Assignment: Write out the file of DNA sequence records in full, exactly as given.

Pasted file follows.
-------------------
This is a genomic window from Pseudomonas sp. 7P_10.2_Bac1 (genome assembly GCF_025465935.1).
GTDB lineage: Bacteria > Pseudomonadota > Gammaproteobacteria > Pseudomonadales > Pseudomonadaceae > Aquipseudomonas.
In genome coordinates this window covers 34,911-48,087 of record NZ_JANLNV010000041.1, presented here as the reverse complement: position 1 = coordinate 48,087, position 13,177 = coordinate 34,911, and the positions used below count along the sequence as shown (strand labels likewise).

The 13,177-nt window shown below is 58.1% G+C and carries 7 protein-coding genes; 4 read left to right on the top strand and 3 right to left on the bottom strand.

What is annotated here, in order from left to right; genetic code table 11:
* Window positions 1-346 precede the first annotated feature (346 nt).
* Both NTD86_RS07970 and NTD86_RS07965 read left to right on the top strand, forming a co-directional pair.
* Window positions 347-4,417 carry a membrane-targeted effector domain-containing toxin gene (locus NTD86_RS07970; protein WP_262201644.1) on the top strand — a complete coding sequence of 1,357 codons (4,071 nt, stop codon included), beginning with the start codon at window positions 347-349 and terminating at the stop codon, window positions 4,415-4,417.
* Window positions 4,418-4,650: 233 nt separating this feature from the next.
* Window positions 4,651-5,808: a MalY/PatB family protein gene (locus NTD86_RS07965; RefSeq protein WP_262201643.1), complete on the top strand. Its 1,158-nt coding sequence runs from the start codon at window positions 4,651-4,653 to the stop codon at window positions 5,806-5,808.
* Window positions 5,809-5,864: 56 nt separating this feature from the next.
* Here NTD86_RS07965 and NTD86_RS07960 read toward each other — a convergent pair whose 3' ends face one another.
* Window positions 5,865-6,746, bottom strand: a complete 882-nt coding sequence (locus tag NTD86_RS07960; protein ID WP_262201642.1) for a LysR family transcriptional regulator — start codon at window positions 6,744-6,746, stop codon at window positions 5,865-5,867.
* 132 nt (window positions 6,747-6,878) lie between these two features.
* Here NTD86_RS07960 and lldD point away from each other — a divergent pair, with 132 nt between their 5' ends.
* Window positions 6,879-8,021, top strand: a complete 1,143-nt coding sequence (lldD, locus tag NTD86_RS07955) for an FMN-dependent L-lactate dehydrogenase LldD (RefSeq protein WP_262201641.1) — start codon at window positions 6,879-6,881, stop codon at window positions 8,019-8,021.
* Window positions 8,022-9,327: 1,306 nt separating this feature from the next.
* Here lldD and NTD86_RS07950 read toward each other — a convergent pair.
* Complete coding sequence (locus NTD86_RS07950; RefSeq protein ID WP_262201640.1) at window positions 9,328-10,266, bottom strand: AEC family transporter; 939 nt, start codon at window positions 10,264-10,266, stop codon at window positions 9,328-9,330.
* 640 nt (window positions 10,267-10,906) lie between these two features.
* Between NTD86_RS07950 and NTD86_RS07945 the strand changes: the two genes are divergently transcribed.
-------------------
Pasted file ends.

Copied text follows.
This is a genomic window from Pseudomonas sp. 7P_10.2_Bac1 (genome assembly GCF_025465935.1).
GTDB lineage: Bacteria > Pseudomonadota > Gammaproteobacteria > Pseudomonadales > Pseudomonadaceae > Aquipseudomonas.
In genome coordinates this window covers 34,911-48,087 of record NZ_JANLNV010000041.1, presented here as the reverse complement: position 1 = coordinate 48,087, position 13,177 = coordinate 34,911, and the positions used below count along the sequence as shown (strand labels likewise).

The 13,177-nt window shown below is 58.1% G+C and carries 7 protein-coding genes; 4 read left to right on the top strand and 3 right to left on the bottom strand.

What is annotated here, in order from left to right; genetic code table 11:
* Window positions 1-346 precede the first annotated feature (346 nt).
* Both NTD86_RS07970 and NTD86_RS07965 read left to right on the top strand, forming a co-directional pair.
* Window positions 347-4,417 carry a membrane-targeted effector domain-containing toxin gene (locus NTD86_RS07970; protein WP_262201644.1) on the top strand — a complete coding sequence of 1,357 codons (4,071 nt, stop codon included), beginning with the start codon at window positions 347-349 and terminating at the stop codon, window positions 4,415-4,417.
* Window positions 4,418-4,650: 233 nt separating this feature from the next.
* Window positions 4,651-5,808: a MalY/PatB family protein gene (locus NTD86_RS07965; RefSeq protein WP_262201643.1), complete on the top strand. Its 1,158-nt coding sequence runs from the start codon at window positions 4,651-4,653 to the stop codon at window positions 5,806-5,808.
* Window positions 5,809-5,864: 56 nt separating this feature from the next.
* Here NTD86_RS07965 and NTD86_RS07960 read toward each other — a convergent pair whose 3' ends face one another.
* Window positions 5,865-6,746, bottom strand: a complete 882-nt coding sequence (locus tag NTD86_RS07960; protein ID WP_262201642.1) for a LysR family transcriptional regulator — start codon at window positions 6,744-6,746, stop codon at window positions 5,865-5,867.
* 132 nt (window positions 6,747-6,878) lie between these two features.
* Here NTD86_RS07960 and lldD point away from each other — a divergent pair, with 132 nt between their 5' ends.
* Window positions 6,879-8,021, top strand: a complete 1,143-nt coding sequence (lldD, locus tag NTD86_RS07955) for an FMN-dependent L-lactate dehydrogenase LldD (RefSeq protein WP_262201641.1) — start codon at window positions 6,879-6,881, stop codon at window positions 8,019-8,021.
* Window positions 8,022-9,327: 1,306 nt separating this feature from the next.
* Here lldD and NTD86_RS07950 read toward each other — a convergent pair.
* Complete coding sequence (locus NTD86_RS07950; RefSeq protein ID WP_262201640.1) at window positions 9,328-10,266, bottom strand: AEC family transporter; 939 nt, start codon at window positions 10,264-10,266, stop codon at window positions 9,328-9,330.
* 640 nt (window positions 10,267-10,906) lie between these two features.
* Between NTD86_RS07950 and NTD86_RS07945 the strand changes: the two genes are divergently transcribed.